About Lawrence Montaigne


Lawrence starred or co-starred in twenty-five films in the U.S. and in Europe and also appeared in more than two hundred television episodes.

Born in Brooklyn, New York, and raised in Rome, Italy, he developed an early talent for languages, which opened many doors for him as an actor. Trained as a classical dancer, he appeared on Broadway in "Hazel Flagg" and in "Shinbone Alley" with Eartha Kitt. He was eventually lured to Hollywood where he worked with the Hollywood Bowl Ballet Company. In films, he worked as a dancer with such notables as Gene Kelly, Donald O'Conner and Mitzie Gaynor. He studied fencing both in the U.S. and Europe, which afforded him the opportunity to work as a stuntman on "Scaramouche", "The Three Musketeers", "Julius Caesar", and in a series of low budget, swashbuckling films for Sam Katzman at Columbia.

Upon discharge from the Marine Corp, he studied Drama at The Dramatic Workshop in New York, and was prepared to make the transition into acting when the opportunity arose. He was featured in such films as "The Great Escape" (with Steve McQueen and James Garner), "Tubruk" (with Rock Hudson and George Peppard), "The Power" (with George Hamilton and Suzanne Pleshette), "Captain Sindbad" and "Damon & Pythias" (both starring Guy Williams), "The Mongols" (starring Jack Palance and Anita Ekberg) and "Escape To Witch Mountain" (with Ray Milland and Donald Pleasance.) He starred in "Pillar Of Fire" (made in Israel), "Moby Jackson" and "Rapina Al Quartiere Ovest" (both made in Italy.) He has worked in Italy, Germany, Yugoslavia, Israel and Spain.  "Of all the films, television and theatre I've done, I can honestly say that the things I'm most remembered for are the two roles I created on Star Trek: DECIUS in Balance of Terror and STONN in Amok Time."

"Many people have the impression that actors begin their careers and go from one acting job to another, ad infinitum," confided Lawrence. "Such is not actually the case. Most actors spend the better part of their careers holding down mundane jobs that afford them the opportunity to take acting jobs when the occasions come along. For example, Harrison Ford worked at the studios as a carpenter for years before he got his big break. Likewise, most actors have backgrounds in a variety of other fields, not always akin to acting." In reflecting back over the years, Lawrence feels he has lived a number of lifetimes when he considers all the different kinds of jobs he held between acting jobs. As a student at NYU he worked as a soda jerk, a collection man for a concessionaire in New York nightclubs, and a clerk in the morgue of the New York Times. Later, in Los Angeles, he worked as a dishwasher at Snow Whites Restaurant (that still stands on Hollywood Boulevard), a cab driver in Beverly Hills, an attendant in a laundromat and a milling machine operator at Lockheed Aircraft. In later years he took his California State Contractor's License (which he still keeps current) and worked at restoring and building single family residences.  He also worked in the mailroom at Twentieth Century Fox where some twenty years later he returned to co-star with James Brolin in the pilot, CITY BENEATH THE SEA, for Irwin Allen.  While living in Europe in the late fifties, he worked in Rome dubbing Italian films into English.

While living in Israel for three years, he carried a rifle for an oil company in the Negev Desert, worked as a cowboy on a Kibbutz, and served as a fisherman on the Menorah, a seventeen-meter fishing boat in the Mediterranean Sea. In Rome, he set up his own photography business and free-lanced as a photojournalist for Globe International, which sent him all over the world to cover stories. Being part Hungarian and claiming to have the gypsy lust for travel, working as a photo/journalist afforded him the opportunity to see such countries as India, Pakistan, Afghanistan, and such exotic cities as Bangkok, Hong Kong, Singapore and Kwala Lampur. Of course, all this travel was not conducive for keeping a marriage in tact, which accounted for his four marriages. "I kept trying in the hopes that eventually I would get it right." He never did. "I was the world's worst husband. I had no sense of responsibility when it came to supporting a family. I thought that money was something you spent. When you had it, you bought things with it. When you didn't have it, you tightened your belt until the next ship came in."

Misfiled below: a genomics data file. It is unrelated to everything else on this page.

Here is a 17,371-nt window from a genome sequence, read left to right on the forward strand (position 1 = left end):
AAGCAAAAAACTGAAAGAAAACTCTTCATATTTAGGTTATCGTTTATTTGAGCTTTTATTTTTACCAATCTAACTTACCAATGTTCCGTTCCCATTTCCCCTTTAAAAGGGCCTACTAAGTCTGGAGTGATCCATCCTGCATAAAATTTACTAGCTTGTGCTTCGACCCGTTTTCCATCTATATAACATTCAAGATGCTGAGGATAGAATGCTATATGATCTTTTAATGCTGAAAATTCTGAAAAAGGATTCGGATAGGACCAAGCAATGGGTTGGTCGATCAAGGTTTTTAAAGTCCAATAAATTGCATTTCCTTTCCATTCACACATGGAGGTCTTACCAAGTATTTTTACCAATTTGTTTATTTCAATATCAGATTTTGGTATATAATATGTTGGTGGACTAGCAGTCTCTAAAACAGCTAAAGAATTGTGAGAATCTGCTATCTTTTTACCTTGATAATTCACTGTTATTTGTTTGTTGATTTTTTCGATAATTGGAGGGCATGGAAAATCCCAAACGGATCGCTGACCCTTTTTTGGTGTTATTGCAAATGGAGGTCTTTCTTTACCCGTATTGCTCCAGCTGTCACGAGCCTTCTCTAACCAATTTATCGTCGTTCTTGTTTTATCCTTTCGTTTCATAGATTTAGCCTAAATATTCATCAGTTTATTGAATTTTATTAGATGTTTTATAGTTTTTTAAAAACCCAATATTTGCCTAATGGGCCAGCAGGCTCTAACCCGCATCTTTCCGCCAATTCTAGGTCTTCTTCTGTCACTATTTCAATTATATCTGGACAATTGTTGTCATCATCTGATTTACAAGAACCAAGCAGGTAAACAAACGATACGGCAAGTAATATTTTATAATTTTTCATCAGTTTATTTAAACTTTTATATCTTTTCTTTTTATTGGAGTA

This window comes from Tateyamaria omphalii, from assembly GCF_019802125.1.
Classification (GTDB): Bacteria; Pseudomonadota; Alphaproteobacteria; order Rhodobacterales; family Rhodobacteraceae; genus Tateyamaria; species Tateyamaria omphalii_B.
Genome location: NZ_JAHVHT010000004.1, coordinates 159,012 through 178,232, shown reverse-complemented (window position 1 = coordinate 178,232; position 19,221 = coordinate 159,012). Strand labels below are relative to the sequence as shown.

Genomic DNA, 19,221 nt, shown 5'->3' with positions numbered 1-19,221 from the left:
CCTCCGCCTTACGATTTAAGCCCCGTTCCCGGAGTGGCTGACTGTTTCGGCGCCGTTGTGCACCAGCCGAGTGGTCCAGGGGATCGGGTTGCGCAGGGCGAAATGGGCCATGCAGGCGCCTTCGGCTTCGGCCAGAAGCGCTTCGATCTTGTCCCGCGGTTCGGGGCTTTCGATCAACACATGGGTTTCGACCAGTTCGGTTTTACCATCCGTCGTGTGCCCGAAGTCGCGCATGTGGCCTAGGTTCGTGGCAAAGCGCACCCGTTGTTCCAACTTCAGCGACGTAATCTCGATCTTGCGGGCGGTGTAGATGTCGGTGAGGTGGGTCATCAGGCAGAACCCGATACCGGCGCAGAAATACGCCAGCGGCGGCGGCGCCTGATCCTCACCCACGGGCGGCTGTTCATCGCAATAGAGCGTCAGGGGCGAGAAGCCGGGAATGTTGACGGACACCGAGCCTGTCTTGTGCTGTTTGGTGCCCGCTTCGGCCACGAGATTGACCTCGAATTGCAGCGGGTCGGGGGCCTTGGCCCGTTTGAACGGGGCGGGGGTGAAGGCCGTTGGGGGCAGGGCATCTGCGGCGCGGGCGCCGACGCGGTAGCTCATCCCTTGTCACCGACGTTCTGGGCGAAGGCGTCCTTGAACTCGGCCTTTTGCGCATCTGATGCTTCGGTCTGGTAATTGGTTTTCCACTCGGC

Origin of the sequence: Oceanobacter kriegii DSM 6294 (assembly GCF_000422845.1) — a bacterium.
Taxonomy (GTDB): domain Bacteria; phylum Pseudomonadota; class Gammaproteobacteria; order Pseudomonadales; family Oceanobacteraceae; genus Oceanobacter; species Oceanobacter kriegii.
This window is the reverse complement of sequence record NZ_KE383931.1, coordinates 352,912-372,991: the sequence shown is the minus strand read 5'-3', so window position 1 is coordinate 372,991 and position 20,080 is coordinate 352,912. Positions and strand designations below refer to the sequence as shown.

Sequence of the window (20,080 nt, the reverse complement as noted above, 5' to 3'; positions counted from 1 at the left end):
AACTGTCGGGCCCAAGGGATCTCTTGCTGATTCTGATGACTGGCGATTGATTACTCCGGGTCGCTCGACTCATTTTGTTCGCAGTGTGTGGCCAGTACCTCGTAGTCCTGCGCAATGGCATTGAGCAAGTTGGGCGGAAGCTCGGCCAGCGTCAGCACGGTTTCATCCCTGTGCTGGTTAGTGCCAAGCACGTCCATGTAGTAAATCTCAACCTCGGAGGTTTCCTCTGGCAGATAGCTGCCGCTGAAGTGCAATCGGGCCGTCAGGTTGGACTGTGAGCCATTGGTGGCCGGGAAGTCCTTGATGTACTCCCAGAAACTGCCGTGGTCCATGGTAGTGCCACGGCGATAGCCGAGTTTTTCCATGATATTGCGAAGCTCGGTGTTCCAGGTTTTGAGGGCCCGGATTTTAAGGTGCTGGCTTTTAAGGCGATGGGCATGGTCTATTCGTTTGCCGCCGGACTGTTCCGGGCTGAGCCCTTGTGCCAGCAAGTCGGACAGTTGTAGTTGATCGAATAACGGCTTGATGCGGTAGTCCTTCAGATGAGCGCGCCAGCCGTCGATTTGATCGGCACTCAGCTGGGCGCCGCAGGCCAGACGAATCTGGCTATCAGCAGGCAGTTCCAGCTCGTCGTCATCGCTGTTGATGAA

He returned to the States in the sixties, just one week before the assassination of John Kennedy. Lawrence says that all the experiences he had and all the countries he visited helped to mold him into a better actor. "There weren't too many characters I couldn't identify with in one way or another. I'd been there, done that."

Lawrence eventually made the transition from acting to writing when he was hired by Walt Disney Productions to write the screenplay from his original story, THE MILLION DOLLAR DIXIE DELIVERANCE, a Civil War adventure starring Brock Peters.

"The only thing in my life that was constant was my insatiable appetite for books and learning. Each time I settled down in some city, the first thing I did was to enroll in the local college or university. It took me thirty years to get my Bachelor's Degree and nine months to do my Masters." He holds a Masters Degree from North Texas State University where he also taught as an Associate Professor for five years.

 He moved to Henderson, Nevada,  six years ago where he was employed as a proof reader doing medical translations for Worldwide Translations.  He also taught Drama part time at UNLV.  Since January of 2008 he has been traveling around the country promoting his autobiography, A VULCAN ODYSSEY.  He can also be seen in the recent Star Trek film, OF GODS AND MEN.